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Thursday, December 25, 2014

Is Mindfulness a Religion in Disguise?

APA

In their review of Lisa Dale Miller’s Effortless Mindfulness: Genuine Mental Health Through Awakened Presence, Melvin Miller and Melissa Sivvy point to a possible ethical problem in the surging mindfulness movement:

Can we offer a psychotherapeutic technique with religious underpinnings without running into ethical complications? If Buddhism is a religion (one of the five major religions of the world) and mindfulness, as declared by Miller, is a Buddhist psychology, then might it be said that psychotherapists who promote the use of mindfulness with their patients are offering a cure through the adoption of a religion and/or religious practices? (section "The Conundrum," para. 1)

Do you believe this is an ethical problem?  Should we continue to delve into Buddhist philosophy as an underpinning of mindfulness, or does that run the risk of endorsing a religious approach to the solution of mental health issues? 

Read the Review
ReviewThe Contributions of Mindfulness Practice in a Secular Profession
By Melvin E. Miller and Melissa Sivvy
      PsycCRITIQUES, 2014 Vol 59(47)

Comments

Joanne Rubin

Miller and Sivvy's timely question might be answered differently by the reviewed author vs. other proponents, e.g., Ellen Langer or Jon Kabat-Zinn. An answer depends upon what stimuli a person is being mindful of, e.g., 5 senses-based perceptions, or one's breathing. The latter can be further divided by implicitly set intentions, e.g., a search for subtler states of consciousness, relaxation training, or increasing spontaneity and openness to experience. But the question of religiosity remains with all of this, since "parapsychological" experiences can come unbidden and unexpected. Since I appreciate Melvin Miller's writings on postconventional adult maturity, I'd be interested to know his opinion.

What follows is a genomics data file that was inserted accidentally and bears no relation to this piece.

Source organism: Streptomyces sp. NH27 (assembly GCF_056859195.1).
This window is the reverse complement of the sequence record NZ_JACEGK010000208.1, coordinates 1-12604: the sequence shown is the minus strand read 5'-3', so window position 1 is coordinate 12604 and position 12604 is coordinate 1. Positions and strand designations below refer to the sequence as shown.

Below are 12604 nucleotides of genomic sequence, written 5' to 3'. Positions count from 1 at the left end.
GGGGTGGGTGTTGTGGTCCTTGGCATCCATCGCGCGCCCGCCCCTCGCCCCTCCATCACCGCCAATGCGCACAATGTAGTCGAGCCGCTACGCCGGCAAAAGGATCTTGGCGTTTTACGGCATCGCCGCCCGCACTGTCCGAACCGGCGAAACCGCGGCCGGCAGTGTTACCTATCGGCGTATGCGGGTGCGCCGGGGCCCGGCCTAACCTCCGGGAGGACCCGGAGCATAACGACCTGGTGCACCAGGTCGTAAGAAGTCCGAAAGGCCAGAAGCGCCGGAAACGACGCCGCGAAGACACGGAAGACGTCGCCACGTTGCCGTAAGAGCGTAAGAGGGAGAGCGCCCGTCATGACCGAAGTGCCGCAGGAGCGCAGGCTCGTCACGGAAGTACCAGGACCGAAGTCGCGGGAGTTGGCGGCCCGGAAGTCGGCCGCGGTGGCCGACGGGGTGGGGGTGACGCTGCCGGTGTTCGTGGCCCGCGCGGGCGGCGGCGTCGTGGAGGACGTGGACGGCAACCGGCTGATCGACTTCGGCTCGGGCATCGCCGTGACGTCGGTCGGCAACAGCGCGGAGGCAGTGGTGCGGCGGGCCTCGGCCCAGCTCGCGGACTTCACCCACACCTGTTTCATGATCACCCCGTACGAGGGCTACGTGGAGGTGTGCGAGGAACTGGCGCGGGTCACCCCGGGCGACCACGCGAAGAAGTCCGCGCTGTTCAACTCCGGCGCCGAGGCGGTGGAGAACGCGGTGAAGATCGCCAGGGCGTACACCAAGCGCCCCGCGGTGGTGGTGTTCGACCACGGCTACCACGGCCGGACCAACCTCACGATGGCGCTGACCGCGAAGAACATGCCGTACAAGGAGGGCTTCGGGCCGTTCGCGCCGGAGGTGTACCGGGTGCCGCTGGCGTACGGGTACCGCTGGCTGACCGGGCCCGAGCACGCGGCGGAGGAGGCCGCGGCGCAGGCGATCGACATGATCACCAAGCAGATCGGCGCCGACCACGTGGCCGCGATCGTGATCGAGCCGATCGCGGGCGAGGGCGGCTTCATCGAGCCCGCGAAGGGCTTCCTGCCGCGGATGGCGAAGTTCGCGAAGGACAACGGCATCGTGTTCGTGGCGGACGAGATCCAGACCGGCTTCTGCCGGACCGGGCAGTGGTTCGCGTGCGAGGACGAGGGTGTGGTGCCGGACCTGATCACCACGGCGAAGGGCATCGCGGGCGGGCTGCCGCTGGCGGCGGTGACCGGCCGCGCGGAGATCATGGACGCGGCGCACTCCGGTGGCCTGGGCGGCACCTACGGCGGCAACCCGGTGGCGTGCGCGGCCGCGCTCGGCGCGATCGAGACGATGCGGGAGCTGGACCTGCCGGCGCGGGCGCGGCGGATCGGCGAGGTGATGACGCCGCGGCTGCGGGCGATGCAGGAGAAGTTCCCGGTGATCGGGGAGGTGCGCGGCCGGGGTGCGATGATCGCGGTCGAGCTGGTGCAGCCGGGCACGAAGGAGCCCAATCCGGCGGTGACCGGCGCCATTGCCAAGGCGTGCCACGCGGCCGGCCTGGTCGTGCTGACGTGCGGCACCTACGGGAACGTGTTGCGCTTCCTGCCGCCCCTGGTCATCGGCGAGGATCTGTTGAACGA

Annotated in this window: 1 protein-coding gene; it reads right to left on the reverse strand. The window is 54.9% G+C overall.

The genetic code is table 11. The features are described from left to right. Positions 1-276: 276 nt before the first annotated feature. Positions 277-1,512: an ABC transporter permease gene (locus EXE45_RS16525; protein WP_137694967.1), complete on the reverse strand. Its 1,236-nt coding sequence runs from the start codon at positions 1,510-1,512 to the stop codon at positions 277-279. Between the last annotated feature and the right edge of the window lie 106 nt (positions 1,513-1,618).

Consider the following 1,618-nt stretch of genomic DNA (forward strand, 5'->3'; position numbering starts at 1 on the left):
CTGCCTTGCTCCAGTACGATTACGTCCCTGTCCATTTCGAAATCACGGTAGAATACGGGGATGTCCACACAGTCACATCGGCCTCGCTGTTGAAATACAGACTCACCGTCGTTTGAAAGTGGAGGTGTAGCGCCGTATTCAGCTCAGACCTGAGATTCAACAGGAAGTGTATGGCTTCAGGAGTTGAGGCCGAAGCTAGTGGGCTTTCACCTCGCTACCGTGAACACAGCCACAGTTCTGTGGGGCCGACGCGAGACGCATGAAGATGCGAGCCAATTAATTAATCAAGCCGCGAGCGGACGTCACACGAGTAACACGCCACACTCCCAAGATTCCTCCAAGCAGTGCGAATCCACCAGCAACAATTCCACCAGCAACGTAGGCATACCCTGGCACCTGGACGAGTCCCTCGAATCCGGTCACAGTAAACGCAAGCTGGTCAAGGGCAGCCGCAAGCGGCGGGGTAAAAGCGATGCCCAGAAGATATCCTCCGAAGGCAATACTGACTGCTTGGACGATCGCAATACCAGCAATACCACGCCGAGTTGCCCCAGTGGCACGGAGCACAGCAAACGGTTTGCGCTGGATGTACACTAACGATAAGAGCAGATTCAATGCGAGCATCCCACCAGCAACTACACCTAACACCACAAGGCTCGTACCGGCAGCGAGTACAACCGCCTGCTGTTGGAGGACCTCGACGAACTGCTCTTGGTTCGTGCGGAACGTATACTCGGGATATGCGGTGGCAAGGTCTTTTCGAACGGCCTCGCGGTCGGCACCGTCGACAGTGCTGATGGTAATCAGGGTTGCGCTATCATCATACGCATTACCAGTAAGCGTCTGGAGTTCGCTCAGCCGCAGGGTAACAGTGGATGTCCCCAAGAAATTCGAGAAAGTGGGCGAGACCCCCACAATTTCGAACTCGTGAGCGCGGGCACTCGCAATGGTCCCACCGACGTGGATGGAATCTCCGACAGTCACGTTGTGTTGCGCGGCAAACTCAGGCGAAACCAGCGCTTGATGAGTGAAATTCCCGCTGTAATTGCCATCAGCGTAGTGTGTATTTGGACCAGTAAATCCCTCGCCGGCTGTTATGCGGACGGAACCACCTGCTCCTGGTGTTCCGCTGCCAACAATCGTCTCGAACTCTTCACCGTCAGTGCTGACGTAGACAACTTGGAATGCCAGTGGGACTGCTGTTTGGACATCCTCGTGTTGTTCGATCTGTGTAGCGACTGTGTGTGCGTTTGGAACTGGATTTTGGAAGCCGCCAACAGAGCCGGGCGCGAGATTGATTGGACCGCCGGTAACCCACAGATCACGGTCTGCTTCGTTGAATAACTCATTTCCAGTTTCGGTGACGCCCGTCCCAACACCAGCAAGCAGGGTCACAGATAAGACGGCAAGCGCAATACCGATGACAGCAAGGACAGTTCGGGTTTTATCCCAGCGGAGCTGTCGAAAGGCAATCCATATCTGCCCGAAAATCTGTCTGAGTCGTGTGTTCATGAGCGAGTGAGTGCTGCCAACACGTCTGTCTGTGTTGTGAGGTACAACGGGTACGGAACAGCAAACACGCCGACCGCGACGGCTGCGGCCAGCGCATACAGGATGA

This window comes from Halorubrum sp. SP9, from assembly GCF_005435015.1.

Melvin E. Miller

Hi Joanne, Thanks for posting this comment and question about our recent review of Effortless Mindfulness. I must say that I am not exactly sure what you are getting at in your question/comment. As I think you know from some of my earlier writings, I am confident that there are many paths through which a person might experience psychological and/or spiritual transformation. And, I certainly don't deny the efficacy of mindfulness as one of those paths, whether it is used by itself, as part of a formal meditation practice, or as an ancillary component of a psychotherapy or psychoanalysis. In our book review, we are simply challenging the logical extension of Lisa Dale Miller's claim that mindfulness IS Buddhism. If we accept her claim, then aren't we in fact treating psychological disturbance with a religion. Then, by extension, we ask if this is a stance that an arguably secular organization like the American Psychological Association is prepared to take. In brief, we were hoping to prompt some kind of dialogue around this issue.

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Editor of PsycCRITIQUES

Danny Wedding, PhD

Chair of Behavioral Sciences,
College of Medicine,
American University of Antigua

Associate Editors of PsycCRITIQUES

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